In a sense, every work you do is a self-portrait because your paintings always reveal more about you than about your subject. Your experience of something, not the something itself, is the true underlying subject of every work you do.
It's not the act of arrogance to draw, it's humbling - you must use your God-given talent. And of all the people I sketch, in most cases I feel I have to measure up to the subject.
When one starts from a portrait and seeks by successive eliminations to find pure form... one inevitably ends up with an egg.
A portrait is a painting with something wrong with the mouth.
One is never satisfied with the portrait of a person that one knows.
Nothing in a portrait is a matter of indifference. Gesture, grimace, clothing, decor even - all must combine to realize a character.
I leave you my portrait so that you will have my presence all the days and nights that I am away from you.
Every portrait that is painted with feeling is a portrait of the artist, not of the sitter.
With an 'advanced' artist, it's not now possible to make a portrait.
It is bad enough to be condemned to drag around this image in which nature has imprisoned me. Why should I consent to the perpetuation of the image of this image?
An act of naming should quite rightly enable me to call any-thing a self-portrait, not only any drawing, 'portrait' or not, but everything that happens to me, that I can affect, or that affects me.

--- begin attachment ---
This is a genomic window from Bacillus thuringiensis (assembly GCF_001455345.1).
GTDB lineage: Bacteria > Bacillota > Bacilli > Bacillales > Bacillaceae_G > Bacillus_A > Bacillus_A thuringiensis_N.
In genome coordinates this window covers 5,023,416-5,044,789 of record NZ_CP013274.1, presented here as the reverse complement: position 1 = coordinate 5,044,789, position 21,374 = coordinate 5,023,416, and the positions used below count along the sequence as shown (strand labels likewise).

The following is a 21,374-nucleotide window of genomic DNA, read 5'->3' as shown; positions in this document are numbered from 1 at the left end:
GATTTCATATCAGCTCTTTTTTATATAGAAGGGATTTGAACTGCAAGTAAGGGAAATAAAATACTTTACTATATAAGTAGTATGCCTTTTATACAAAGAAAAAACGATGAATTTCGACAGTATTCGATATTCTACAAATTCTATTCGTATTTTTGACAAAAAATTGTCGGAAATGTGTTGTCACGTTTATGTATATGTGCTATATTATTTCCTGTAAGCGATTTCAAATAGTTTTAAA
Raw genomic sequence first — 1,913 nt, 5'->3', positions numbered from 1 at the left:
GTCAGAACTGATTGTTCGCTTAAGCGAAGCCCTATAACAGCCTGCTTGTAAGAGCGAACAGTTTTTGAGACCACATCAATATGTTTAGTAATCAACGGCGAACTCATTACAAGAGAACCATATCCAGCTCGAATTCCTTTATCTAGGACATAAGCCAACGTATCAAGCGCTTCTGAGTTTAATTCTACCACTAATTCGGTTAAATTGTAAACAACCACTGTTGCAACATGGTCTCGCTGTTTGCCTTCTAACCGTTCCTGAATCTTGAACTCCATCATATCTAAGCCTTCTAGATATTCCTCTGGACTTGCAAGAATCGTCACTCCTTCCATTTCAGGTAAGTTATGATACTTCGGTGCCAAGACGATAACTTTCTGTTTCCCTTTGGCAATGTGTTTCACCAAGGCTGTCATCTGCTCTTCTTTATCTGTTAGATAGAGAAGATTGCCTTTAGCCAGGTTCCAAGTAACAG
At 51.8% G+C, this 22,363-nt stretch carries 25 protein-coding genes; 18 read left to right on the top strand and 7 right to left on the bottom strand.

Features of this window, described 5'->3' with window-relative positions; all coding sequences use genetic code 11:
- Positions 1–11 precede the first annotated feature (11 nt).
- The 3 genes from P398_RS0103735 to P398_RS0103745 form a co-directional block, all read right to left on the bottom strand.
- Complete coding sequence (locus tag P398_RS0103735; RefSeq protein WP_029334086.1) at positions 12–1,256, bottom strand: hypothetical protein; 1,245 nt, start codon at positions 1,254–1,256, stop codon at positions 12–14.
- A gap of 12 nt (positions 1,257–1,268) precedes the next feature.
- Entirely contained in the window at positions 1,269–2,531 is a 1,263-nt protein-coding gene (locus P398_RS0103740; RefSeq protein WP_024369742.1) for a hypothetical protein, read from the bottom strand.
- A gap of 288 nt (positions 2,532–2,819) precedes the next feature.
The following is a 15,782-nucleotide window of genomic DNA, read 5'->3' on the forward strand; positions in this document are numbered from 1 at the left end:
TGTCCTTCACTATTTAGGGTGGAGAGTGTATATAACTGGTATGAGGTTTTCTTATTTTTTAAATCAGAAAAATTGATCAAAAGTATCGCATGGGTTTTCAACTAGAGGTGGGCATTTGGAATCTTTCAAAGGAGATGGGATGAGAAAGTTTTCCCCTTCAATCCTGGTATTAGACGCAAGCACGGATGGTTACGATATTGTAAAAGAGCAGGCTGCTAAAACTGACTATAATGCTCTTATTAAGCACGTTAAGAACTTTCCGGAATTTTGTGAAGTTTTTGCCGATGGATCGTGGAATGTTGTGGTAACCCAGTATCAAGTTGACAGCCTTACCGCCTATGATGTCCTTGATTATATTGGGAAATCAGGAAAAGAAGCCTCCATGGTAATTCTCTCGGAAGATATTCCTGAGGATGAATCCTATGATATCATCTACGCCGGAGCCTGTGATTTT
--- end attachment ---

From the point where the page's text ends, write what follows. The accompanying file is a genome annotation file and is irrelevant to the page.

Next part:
To get someone to pose, you have to be very good friends and above all speak the language.
I shall praise those faces which seem to project out of the picture as though they were sculptured, and I shall censure those faces in which I see no art but that of outline.
My nose isn't big. I just happen to have a very small head.
It's really absurd to make... a human image, with paint, today, when you think about it... But then all of a sudden, it was even more absurd not to do it.
The artist does not see both eyes alike. There is always 'the eye' and the other eye... It adds life and plasticity to the drawing if the eye in the light is darker than the one in the shadow. It gives the head vividness.
Some sitters don't engage with the process of having their portrait painted at all. They'll think it's a good opportunity to catch up with all their phone calls.
Listen: if I am a painter and I do your portrait, have I or haven't I the right to paint you as I want?
When I paint, I seriously consider the public presence of a person - the surface facade. I am less concerned with how people look when they wake up or how they act at home. A person's public presence reflects his own efforts at image development.
I do not care to paint portraits indoors. I cannot feel sympathetic.
I always work directly from life, partly because I really enjoy having an interaction with the person in front of me but also because I love having a direct response to shape and color.
Alas, it is just a single image - an extended moment perhaps. Unlike a biography, a portrait cannot present the many differing moments that make up a personality.
The self-portrait is an act of objectifying the self and in that regard is a unique form of portraiture.
Artists with the lack of proper education and experience of working from life will copy whatever is visible on the photograph, without knowing what's underneath. As a result, instead of creating the in-depth and full of character portrait, they draw a mask with no soul.
Don't listen to the fools who say that pictures of people can be of no consequence, or that painting is dead. There is much to be done.
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